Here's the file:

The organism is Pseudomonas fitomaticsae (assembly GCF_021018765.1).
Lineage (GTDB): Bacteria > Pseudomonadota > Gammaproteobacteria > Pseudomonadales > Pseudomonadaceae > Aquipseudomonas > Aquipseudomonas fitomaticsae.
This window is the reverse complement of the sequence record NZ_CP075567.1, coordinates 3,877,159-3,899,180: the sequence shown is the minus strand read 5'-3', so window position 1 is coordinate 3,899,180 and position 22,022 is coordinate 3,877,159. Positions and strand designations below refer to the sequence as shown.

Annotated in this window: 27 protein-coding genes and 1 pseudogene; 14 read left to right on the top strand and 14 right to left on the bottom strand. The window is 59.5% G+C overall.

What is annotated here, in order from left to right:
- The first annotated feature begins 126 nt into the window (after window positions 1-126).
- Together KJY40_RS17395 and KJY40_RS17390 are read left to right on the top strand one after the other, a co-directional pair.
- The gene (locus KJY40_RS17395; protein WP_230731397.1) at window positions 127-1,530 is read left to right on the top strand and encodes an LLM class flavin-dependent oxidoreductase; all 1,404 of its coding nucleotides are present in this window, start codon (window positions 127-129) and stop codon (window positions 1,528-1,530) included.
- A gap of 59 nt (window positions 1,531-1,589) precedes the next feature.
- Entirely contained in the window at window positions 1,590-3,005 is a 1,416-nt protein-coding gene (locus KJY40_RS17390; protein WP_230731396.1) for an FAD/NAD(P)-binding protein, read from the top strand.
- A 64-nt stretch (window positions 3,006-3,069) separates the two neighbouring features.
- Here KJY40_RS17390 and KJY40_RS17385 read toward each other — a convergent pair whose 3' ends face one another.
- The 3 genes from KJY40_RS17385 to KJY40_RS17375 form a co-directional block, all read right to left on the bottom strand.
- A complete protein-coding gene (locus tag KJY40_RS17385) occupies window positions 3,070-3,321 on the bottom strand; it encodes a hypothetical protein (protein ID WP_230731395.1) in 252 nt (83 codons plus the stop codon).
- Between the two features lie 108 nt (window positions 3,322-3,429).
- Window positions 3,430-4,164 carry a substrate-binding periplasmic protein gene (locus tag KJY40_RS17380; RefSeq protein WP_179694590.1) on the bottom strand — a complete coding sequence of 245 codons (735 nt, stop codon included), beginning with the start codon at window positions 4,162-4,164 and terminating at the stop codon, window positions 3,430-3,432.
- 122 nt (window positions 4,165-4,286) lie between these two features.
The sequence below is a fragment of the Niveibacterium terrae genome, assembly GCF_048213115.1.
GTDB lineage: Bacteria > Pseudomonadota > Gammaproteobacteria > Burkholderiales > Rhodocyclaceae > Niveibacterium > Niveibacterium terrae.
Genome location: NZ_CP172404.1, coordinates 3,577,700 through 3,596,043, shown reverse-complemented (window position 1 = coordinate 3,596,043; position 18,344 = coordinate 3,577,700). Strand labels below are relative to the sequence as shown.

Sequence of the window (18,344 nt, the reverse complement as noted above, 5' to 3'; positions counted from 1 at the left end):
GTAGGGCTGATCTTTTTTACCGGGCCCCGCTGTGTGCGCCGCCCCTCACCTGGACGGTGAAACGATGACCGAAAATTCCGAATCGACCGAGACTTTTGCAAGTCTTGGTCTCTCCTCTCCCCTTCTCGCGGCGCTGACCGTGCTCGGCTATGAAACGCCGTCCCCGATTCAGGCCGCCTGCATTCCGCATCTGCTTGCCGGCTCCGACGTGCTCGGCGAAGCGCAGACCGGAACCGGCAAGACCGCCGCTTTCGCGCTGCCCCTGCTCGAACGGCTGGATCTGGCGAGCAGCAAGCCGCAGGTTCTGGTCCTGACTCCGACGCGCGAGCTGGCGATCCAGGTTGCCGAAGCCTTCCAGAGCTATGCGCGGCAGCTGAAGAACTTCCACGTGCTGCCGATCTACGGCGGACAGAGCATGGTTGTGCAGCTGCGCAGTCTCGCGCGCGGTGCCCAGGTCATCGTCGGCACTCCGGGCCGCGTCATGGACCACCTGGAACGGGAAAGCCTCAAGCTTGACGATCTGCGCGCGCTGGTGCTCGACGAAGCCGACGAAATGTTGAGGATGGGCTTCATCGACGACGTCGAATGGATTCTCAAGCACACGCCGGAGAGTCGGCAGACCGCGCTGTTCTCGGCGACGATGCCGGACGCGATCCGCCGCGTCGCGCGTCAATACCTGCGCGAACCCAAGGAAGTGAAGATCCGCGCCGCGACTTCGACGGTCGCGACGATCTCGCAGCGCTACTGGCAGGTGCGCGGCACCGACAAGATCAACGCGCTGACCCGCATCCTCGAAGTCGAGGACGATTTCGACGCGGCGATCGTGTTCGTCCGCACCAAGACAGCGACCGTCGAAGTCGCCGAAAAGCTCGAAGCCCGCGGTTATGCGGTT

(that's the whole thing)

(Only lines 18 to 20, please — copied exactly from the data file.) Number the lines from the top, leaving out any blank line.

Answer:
The sequence below is a fragment of the Niveibacterium terrae genome, assembly GCF_048213115.1.
GTDB lineage: Bacteria > Pseudomonadota > Gammaproteobacteria > Burkholderiales > Rhodocyclaceae > Niveibacterium > Niveibacterium terrae.
Genome location: NZ_CP172404.1, coordinates 3,577,700 through 3,596,043, shown reverse-complemented (window position 1 = coordinate 3,596,043; position 18,344 = coordinate 3,577,700). Strand labels below are relative to the sequence as shown.